Many Americans often view their local community as unceded from time. There might be an old schoolhouse or church here or there, but those monuments only echo the near past. Zane Trace is born of the paths tread by Native Americans and bison hundreds of years ago. It moves through pastures and croplands as easy as a gentle breeze following the natural contours. It takes the right state of mind to see the shadow of this ancient past.
Walking the Trace
“Hey, are you okay?”
I turn around. A 30-something man with a long brown beard stares at me inquisitively from his pickup truck. He looks like he’s confronting a frightened deer. We ponder each other as the hazard lights on my car click further down the road.
“What?” I ask, putting some confrontation in my voice.
“Are you okay?” the man repeats. I notice concern drawn in the lines across his forehead.
“Yeah, I’m fine,” I reply slackening my voice. I turn around and glance at Rushville Creek flowing underneath the bridge below me. “I’m just taking pictures.”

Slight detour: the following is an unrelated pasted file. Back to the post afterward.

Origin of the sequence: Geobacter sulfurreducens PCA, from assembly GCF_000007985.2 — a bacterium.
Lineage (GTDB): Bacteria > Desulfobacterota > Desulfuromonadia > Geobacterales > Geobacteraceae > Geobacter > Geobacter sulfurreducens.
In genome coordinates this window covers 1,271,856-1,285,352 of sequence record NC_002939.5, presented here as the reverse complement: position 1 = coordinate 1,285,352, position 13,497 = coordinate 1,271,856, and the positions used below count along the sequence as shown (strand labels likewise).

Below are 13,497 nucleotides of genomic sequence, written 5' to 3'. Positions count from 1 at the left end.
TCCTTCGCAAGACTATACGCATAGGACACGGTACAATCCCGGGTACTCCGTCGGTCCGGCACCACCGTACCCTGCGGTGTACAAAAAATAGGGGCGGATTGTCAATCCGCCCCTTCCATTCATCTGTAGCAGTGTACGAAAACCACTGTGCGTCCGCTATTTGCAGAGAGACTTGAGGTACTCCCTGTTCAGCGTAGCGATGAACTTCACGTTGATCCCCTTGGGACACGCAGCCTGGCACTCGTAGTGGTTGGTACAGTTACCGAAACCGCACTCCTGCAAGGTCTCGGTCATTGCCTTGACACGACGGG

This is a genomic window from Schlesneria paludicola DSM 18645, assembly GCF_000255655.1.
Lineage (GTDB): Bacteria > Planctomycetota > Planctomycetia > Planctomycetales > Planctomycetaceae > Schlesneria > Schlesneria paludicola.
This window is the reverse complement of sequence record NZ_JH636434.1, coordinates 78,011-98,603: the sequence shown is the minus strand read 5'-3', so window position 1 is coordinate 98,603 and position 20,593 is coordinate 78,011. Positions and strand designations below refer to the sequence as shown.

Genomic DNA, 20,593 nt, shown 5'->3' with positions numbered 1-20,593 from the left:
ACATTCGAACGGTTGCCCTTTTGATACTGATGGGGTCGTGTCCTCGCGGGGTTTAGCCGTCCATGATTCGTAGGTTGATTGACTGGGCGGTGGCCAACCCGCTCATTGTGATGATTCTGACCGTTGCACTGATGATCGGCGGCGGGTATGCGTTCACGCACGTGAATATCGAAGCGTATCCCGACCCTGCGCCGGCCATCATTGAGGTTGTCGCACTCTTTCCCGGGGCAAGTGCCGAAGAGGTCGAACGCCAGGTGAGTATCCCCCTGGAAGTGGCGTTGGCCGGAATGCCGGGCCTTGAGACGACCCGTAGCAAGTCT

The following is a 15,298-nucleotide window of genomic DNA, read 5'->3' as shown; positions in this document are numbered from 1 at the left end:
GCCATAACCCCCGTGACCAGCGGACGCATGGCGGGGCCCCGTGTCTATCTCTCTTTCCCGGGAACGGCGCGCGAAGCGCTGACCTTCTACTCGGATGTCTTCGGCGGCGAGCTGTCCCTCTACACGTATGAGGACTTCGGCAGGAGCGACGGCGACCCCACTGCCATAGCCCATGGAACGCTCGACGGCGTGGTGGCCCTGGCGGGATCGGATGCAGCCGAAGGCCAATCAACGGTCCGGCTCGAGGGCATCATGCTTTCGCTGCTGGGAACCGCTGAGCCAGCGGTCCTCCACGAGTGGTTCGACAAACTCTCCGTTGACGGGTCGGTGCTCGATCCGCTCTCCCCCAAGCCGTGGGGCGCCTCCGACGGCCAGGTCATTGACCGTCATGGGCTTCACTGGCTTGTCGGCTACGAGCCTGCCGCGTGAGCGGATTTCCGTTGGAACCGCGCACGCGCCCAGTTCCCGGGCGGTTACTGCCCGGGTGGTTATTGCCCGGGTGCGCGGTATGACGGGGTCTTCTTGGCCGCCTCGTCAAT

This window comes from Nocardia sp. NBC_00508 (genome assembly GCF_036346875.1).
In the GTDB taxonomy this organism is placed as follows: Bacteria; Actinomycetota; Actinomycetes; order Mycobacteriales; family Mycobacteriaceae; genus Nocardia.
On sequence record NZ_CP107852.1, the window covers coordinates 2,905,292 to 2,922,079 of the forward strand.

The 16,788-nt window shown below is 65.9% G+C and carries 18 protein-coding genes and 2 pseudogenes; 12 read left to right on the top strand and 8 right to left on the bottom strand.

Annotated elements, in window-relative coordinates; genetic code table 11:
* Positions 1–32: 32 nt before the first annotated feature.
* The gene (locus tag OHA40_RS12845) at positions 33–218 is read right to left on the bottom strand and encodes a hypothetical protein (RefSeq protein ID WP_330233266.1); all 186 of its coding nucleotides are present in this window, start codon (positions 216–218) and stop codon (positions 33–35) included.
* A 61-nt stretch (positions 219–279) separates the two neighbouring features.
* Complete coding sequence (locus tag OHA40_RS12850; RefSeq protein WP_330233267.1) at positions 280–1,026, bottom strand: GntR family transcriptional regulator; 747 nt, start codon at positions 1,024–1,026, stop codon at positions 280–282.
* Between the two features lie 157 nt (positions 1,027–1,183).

I show the man the camera hanging on my neck. He nods and drives off. I go back to taking pictures. I lean over the barrier at the edge of the bridge and snap some photos of the rocky waters below. It finally occurs to me that a person leaning over the edge of a tall bridge might resemble someone attempting to escape the mortal coil. The man’s concern makes me chuckle a bit.
The encounter on the bridge wasn’t the first odd interaction I had that day. I had been driving around northern Perry County near Somerset guiding myself with maps provided by the Guernsey County Historical Society. I took pictures of old properties and historical sites. These locations of interest were often near, or on, personal property dotted with “No Trespassing” and “National Rifle Association “signs.
To someone not from a rural area these placards can be misinterpreted as omens of violent reciprocation. They simply request a congenial nod or conversation. Still, the beer can that smacked the head of William Hunter back in the 90s had been on my mind.
Finding Zane Trace is a lesson in historical research and humility, but also brings with it the joy of discovery. Finding the remnants of corn cribs and gargantuan circular horse barns makes me reminisce of some pastoral age I never lived in. It’s not the most obvious form of entertainment, but it is meaningful.